AK_630_A.jpg Building an AK from parts requires no background checks or serial numbers. Byran Schatz

    Now I need a hand. A stout guy with caramel skin, tired eyes, jet-black hair, and a penchant for peppering his sentences with F-bombs assists me. He starts hammering the barrel into the front trunnion. "If this were an [AR-15] and we did this, we'd be crying doing so much damage," he says. "But an AK, you can drop this thing in bubblegum, drag it through the mud, smash it against the ground, pick it up, pull the charging handle, and keep shooting. That's why they're so popular."
    Durability and simplicity are why AKs have become the most widely distributed guns on the planet since their 1947 debut. They began proliferating in the late '50s, when the Soviets permitted "fraternal countries" to manufacture Kalashnikovs at will. Soon they spread from one hot spot to another, their reputation for ruggedness and reliability growing along the way. Now there are as many as 70 million in circulation. Colombian drug lord Pedro Guerrero and Saddam Hussein's son Uday had them plated in gold. Both Hezbollah and Mozambique display them on their flags.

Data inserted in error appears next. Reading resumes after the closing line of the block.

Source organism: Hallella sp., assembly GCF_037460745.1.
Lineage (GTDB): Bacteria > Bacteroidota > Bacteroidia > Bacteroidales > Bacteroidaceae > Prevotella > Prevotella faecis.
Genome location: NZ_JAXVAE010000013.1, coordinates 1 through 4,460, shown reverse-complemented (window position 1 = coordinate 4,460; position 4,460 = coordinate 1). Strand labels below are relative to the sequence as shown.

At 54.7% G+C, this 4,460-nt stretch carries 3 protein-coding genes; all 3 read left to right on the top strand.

"Remember that thing I told you about why people do this: These builds can happen only because they aren't blown out to the public and law enforcement."
    Many kits come from stockpiles in former war zones. "I can guarantee you this one has bodies on it," says one of the hosts as I peer down the barrel of a Yugo RPK. It's lined with grit and soot. My host says the AK I'm building is an Egyptian "Maadi" that came to the United States via Croatia, likely having been shipped there during the Yugoslav wars. He tells me some wooden stocks come with tally marks notched in them.
    We prep the metal components in a sandblaster and submerge them in a phosphoric acid solution to protect the steel from corrosion. Finally, we grease and assemble them, semi-automatic firing controls included. Owning a gun that can shoot full auto, like these did in a past life, is effectively illegal under federal law. But you can buy a souped-up stock that will harness each shot's recoil to help trigger the next, a bit of clever engineering that mimics automatic fire—and stays on the right side of the law. Adding one would be a simple future modification.
    The first guy to finish is all smiles, but he has a question: "Say some Johnny Law comes up who don't know bubblegum about this law, and I've got an AK without a serial number—then what?"
    "There's a series of laws that make this legal," says one of the hosts. "Just print those up and have them with you in case Johnny Law does come by."
    AK_Schatz_300.jpg Firing my new AK. The rifles are popular because they work—every time. Martin Schatz